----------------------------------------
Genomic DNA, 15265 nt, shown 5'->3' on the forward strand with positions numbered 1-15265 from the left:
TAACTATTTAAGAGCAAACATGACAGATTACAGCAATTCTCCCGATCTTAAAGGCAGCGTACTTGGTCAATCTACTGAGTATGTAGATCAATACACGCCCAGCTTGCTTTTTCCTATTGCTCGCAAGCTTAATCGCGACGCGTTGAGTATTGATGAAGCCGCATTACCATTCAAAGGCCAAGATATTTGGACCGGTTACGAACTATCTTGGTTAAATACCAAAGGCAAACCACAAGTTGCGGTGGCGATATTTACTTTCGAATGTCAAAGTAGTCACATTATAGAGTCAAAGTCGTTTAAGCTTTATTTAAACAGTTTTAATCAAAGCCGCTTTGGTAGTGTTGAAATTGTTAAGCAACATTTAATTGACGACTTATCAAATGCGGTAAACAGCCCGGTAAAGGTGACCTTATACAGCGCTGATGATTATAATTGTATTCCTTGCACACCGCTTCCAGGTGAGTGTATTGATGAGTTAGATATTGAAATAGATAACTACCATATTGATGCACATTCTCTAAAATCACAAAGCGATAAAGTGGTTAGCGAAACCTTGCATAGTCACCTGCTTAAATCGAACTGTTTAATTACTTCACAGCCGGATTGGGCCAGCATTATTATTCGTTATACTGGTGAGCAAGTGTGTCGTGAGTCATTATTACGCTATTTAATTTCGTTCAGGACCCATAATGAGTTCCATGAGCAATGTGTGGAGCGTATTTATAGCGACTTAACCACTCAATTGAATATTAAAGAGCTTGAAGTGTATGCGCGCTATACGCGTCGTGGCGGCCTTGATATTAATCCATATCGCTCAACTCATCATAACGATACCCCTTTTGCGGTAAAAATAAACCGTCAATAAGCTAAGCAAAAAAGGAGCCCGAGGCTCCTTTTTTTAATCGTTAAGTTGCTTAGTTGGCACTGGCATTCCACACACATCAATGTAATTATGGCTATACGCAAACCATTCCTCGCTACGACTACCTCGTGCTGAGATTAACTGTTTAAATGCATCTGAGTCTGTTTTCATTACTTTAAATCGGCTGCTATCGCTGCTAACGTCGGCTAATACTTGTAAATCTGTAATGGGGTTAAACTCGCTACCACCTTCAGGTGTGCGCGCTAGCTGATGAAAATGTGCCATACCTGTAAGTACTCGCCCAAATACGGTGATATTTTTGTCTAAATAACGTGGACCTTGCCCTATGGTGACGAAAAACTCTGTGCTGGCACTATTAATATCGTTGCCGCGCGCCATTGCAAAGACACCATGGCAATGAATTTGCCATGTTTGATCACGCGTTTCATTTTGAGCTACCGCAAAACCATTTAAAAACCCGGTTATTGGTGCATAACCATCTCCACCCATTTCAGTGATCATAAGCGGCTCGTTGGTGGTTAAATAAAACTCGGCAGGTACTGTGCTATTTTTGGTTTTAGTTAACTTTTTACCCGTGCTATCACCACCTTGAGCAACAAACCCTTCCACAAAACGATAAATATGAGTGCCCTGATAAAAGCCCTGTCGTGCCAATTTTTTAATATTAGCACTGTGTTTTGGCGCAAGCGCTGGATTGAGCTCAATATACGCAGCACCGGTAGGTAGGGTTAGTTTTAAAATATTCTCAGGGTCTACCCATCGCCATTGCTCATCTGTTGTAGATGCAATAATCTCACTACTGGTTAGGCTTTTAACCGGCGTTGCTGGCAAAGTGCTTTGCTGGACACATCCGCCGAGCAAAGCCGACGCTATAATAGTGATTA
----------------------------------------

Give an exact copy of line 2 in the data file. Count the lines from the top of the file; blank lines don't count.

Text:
TAACTATTTAAGAGCAAACATGACAGATTACAGCAATTCTCCCGATCTTAAAGGCAGCGTACTTGGTCAATCTACTGAGTATGTAGATCAATACACGCCCAGCTTGCTTTTTCCTATTGCTCGCAAGCTTAATCGCGACGCGTTGAGTATTGATGAAGCCGCATTACCATTCAAAGGCCAAGATATTTGGACCGGTTACGAACTATCTTGGTTAAATACCAAAGGCAAACCACAAGTTGCGGTGGCGATATTTACTTTCGAATGTCAAAGTAGTCACATTATAGAGTCAAAGTCGTTTAAGCTTTATTTAAACAGTTTTAATCAAAGCCGCTTTGGTAGTGTTGAAATTGTTAAGCAACATTTAATTGACGACTTATCAAATGCGGTAAACAGCCCGGTAAAGGTGACCTTATACAGCGCTGATGATTATAATTGTATTCCTTGCACACCGCTTCCAGGTGAGTGTATTGATGAGTTAGATATTGAAATAGATAACTACCATATTGATGCACATTCTCTAAAATCACAAAGCGATAAAGTGGTTAGCGAAACCTTGCATAGTCACCTGCTTAAATCGAACTGTTTAATTACTTCACAGCCGGATTGGGCCAGCATTATTATTCGTTATACTGGTGAGCAAGTGTGTCGTGAGTCATTATTACGCTATTTAATTTCGTTCAGGACCCATAATGAGTTCCATGAGCAATGTGTGGAGCGTATTTATAGCGACTTAACCACTCAATTGAATATTAAAGAGCTTGAAGTGTATGCGCGCTATACGCGTCGTGGCGGCCTTGATATTAATCCATATCGCTCAACTCATCATAACGATACCCCTTTTGCGGTAAAAATAAACCGTCAATAAGCTAAGCAAAAAAGGAGCCCGAGGCTCCTTTTTTTAATCGTTAAGTTGCTTAGTTGGCACTGGCATTCCACACACATCAATGTAATTATGGCTATACGCAAACCATTCCTCGCTACGACTACCTCGTGCTGAGATTAACTGTTTAAATGCATCTGAGTCTGTTTTCATTACTTTAAATCGGCTGCTATCGCTGCTAACGTCGGCTAATACTTGTAAATCTGTAATGGGGTTAAACTCGCTACCACCTTCAGGTGTGCGCGCTAGCTGATGAAAATGTGCCATACCTGTAAGTACTCGCCCAAATACGGTGATATTTTTGTCTAAATAACGTGGACCTTGCCCTATGGTGACGAAAAACTCTGTGCTGGCACTATTAATATCGTTGCCGCGCGCCATTGCAAAGACACCATGGCAATGAATTTGCCATGTTTGATCACGCGTTTCATTTTGAGCTACCGCAAAACCATTTAAAAACCCGGTTATTGGTGCATAACCATCTCCACCCATTTCAGTGATCATAAGCGGCTCGTTGGTGGTTAAATAAAACTCGGCAGGTACTGTGCTATTTTTGGTTTTAGTTAACTTTTTACCCGTGCTATCACCACCTTGAGCAACAAACCCTTCCACAAAACGATAAATATGAGTGCCCTGATAAAAGCCCTGTCGTGCCAATTTTTTAATATTAGCACTGTGTTTTGGCGCAAGCGCTGGATTGAGCTCAATATACGCAGCACCGGTAGGTAGGGTTAGTTTTAAAATATTCTCAGGGTCTACCCATCGCCATTGCTCATCTGTTGTAGATGCAATAATCTCACTACTGGTTAGGCTTTTAACCGGCGTTGCTGGCAAAGTGCTTTGCTGGACACATCCGCCGAGCAAAGCCGACGCTATAATAGTGATTA